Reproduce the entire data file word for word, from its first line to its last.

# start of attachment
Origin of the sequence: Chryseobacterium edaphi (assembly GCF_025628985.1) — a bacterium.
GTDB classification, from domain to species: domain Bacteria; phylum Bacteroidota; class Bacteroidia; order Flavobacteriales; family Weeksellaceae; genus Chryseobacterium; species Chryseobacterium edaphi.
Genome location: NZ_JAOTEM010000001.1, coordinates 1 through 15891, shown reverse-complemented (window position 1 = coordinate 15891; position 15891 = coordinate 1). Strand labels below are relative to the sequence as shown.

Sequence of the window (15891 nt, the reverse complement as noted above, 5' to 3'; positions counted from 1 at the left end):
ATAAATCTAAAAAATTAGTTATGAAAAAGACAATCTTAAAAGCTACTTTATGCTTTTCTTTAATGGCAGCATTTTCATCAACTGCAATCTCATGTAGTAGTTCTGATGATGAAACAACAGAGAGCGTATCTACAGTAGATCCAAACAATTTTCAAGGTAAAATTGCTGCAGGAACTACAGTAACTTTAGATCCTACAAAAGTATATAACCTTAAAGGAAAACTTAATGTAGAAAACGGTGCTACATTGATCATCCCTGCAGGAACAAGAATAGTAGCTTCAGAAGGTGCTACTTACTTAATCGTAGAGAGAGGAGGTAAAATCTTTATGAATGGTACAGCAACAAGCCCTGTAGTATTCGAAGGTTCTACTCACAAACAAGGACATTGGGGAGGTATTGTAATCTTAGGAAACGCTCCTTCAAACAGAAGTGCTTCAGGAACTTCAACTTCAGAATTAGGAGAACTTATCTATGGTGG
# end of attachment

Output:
Origin of the sequence: Chryseobacterium edaphi (assembly GCF_025628985.1) — a bacterium.
GTDB classification, from domain to species: domain Bacteria; phylum Bacteroidota; class Bacteroidia; order Flavobacteriales; family Weeksellaceae; genus Chryseobacterium; species Chryseobacterium edaphi.
Genome location: NZ_JAOTEM010000001.1, coordinates 1 through 15891, shown reverse-complemented (window position 1 = coordinate 15891; position 15891 = coordinate 1). Strand labels below are relative to the sequence as shown.

Sequence of the window (15891 nt, the reverse complement as noted above, 5' to 3'; positions counted from 1 at the left end):
ATAAATCTAAAAAATTAGTTATGAAAAAGACAATCTTAAAAGCTACTTTATGCTTTTCTTTAATGGCAGCATTTTCATCAACTGCAATCTCATGTAGTAGTTCTGATGATGAAACAACAGAGAGCGTATCTACAGTAGATCCAAACAATTTTCAAGGTAAAATTGCTGCAGGAACTACAGTAACTTTAGATCCTACAAAAGTATATAACCTTAAAGGAAAACTTAATGTAGAAAACGGTGCTACATTGATCATCCCTGCAGGAACAAGAATAGTAGCTTCAGAAGGTGCTACTTACTTAATCGTAGAGAGAGGAGGTAAAATCTTTATGAATGGTACAGCAACAAGCCCTGTAGTATTCGAAGGTTCTACTCACAAACAAGGACATTGGGGAGGTATTGTAATCTTAGGAAACGCTCCTTCAAACAGAAGTGCTTCAGGAACTTCAACTTCAGAATTAGGAGAACTTATCTATGGTGG